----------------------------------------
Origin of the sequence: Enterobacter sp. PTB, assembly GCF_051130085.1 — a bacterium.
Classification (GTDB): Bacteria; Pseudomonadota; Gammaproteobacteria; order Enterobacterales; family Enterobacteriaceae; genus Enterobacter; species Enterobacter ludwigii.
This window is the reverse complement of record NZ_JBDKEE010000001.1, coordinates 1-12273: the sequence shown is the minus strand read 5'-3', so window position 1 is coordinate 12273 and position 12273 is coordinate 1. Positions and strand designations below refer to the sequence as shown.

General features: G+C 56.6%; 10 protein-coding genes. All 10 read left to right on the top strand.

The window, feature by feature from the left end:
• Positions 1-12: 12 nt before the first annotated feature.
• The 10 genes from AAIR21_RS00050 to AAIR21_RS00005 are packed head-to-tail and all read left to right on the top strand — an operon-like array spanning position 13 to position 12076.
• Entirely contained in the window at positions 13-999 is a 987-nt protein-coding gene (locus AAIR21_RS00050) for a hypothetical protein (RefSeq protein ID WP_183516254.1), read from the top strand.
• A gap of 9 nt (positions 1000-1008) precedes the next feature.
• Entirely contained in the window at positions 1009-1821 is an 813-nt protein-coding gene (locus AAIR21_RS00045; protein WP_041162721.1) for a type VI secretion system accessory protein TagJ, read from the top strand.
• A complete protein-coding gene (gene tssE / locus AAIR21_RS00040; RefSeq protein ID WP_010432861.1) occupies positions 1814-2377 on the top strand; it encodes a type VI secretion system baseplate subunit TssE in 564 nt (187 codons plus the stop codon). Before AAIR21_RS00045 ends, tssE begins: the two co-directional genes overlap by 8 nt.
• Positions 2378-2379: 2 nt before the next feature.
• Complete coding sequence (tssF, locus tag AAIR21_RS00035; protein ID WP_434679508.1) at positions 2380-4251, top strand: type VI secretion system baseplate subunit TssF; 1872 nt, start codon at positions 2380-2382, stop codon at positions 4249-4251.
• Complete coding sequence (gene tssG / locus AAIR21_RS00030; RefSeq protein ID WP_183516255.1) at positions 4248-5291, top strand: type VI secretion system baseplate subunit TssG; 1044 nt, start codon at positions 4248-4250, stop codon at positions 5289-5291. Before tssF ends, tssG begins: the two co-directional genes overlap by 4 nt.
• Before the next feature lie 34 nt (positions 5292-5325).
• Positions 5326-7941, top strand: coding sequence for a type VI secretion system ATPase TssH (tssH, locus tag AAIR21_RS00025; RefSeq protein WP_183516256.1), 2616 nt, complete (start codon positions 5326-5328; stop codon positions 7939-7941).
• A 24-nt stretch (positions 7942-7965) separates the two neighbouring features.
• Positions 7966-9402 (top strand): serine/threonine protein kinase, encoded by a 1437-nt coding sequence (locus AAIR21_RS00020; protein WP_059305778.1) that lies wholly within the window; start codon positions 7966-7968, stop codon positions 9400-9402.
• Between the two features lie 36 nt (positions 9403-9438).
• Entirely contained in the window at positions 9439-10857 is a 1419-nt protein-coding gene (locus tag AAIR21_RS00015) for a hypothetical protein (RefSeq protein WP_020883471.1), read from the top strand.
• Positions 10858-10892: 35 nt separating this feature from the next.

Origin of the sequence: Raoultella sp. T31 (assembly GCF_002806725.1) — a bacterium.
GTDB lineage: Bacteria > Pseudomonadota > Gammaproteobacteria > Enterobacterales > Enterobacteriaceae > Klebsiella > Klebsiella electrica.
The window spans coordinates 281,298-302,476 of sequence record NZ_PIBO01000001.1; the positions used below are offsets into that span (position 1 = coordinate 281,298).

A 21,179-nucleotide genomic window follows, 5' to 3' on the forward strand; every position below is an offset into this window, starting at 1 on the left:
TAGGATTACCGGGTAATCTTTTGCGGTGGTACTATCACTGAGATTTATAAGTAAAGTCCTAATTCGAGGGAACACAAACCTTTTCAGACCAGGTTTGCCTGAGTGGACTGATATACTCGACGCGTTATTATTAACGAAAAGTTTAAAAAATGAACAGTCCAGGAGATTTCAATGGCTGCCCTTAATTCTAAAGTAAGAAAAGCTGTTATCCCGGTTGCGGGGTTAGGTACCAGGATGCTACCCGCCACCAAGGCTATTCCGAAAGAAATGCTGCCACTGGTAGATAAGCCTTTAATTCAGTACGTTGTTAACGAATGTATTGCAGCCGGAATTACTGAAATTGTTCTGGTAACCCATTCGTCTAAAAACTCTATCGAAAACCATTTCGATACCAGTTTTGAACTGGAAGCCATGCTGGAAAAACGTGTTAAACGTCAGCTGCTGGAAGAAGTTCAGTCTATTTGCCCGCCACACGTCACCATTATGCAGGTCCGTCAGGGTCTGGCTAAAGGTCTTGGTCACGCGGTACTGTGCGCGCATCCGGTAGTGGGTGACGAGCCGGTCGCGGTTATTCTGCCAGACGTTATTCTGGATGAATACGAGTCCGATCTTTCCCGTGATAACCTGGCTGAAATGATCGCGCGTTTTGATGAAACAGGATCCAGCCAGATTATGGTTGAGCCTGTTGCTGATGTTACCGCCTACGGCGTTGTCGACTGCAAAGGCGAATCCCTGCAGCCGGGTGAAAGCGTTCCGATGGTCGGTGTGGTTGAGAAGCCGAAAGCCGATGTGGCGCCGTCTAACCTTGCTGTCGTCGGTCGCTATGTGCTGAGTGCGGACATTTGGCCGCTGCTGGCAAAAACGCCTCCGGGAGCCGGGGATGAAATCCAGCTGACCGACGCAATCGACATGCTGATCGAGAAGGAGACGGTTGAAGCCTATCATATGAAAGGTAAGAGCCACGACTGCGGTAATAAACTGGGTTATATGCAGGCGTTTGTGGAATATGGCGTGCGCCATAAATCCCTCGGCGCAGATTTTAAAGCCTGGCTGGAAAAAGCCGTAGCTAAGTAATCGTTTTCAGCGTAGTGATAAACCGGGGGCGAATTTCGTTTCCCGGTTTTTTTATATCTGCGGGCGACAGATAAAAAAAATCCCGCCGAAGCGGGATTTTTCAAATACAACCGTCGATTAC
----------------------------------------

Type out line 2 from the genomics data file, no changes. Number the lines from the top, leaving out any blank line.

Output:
Classification (GTDB): Bacteria; Pseudomonadota; Gammaproteobacteria; order Enterobacterales; family Enterobacteriaceae; genus Enterobacter; species Enterobacter ludwigii.